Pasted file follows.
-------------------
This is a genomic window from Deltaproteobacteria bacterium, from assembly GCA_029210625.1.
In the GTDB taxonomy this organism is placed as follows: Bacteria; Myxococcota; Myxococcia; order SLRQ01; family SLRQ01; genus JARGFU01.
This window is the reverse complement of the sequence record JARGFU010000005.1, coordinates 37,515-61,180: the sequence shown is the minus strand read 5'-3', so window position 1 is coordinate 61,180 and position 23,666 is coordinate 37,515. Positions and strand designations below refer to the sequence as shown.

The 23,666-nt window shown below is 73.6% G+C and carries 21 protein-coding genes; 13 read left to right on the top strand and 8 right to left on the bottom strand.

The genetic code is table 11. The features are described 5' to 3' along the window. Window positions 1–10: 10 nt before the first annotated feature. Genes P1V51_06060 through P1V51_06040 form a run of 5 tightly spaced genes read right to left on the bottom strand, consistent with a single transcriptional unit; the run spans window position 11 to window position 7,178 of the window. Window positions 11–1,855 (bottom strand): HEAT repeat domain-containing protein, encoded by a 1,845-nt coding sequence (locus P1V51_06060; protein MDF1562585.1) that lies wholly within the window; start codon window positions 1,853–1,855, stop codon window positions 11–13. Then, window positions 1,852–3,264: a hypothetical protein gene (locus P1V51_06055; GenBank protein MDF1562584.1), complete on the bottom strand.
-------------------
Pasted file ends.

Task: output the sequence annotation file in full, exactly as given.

This is a genomic window from Deltaproteobacteria bacterium, from assembly GCA_029210625.1.
In the GTDB taxonomy this organism is placed as follows: Bacteria; Myxococcota; Myxococcia; order SLRQ01; family SLRQ01; genus JARGFU01.
This window is the reverse complement of the sequence record JARGFU010000005.1, coordinates 37,515-61,180: the sequence shown is the minus strand read 5'-3', so window position 1 is coordinate 61,180 and position 23,666 is coordinate 37,515. Positions and strand designations below refer to the sequence as shown.

The 23,666-nt window shown below is 73.6% G+C and carries 21 protein-coding genes; 13 read left to right on the top strand and 8 right to left on the bottom strand.

The genetic code is table 11. The features are described 5' to 3' along the window. Window positions 1–10: 10 nt before the first annotated feature. Genes P1V51_06060 through P1V51_06040 form a run of 5 tightly spaced genes read right to left on the bottom strand, consistent with a single transcriptional unit; the run spans window position 11 to window position 7,178 of the window. Window positions 11–1,855 (bottom strand): HEAT repeat domain-containing protein, encoded by a 1,845-nt coding sequence (locus P1V51_06060; protein MDF1562585.1) that lies wholly within the window; start codon window positions 1,853–1,855, stop codon window positions 11–13. Then, window positions 1,852–3,264: a hypothetical protein gene (locus P1V51_06055; GenBank protein MDF1562584.1), complete on the bottom strand.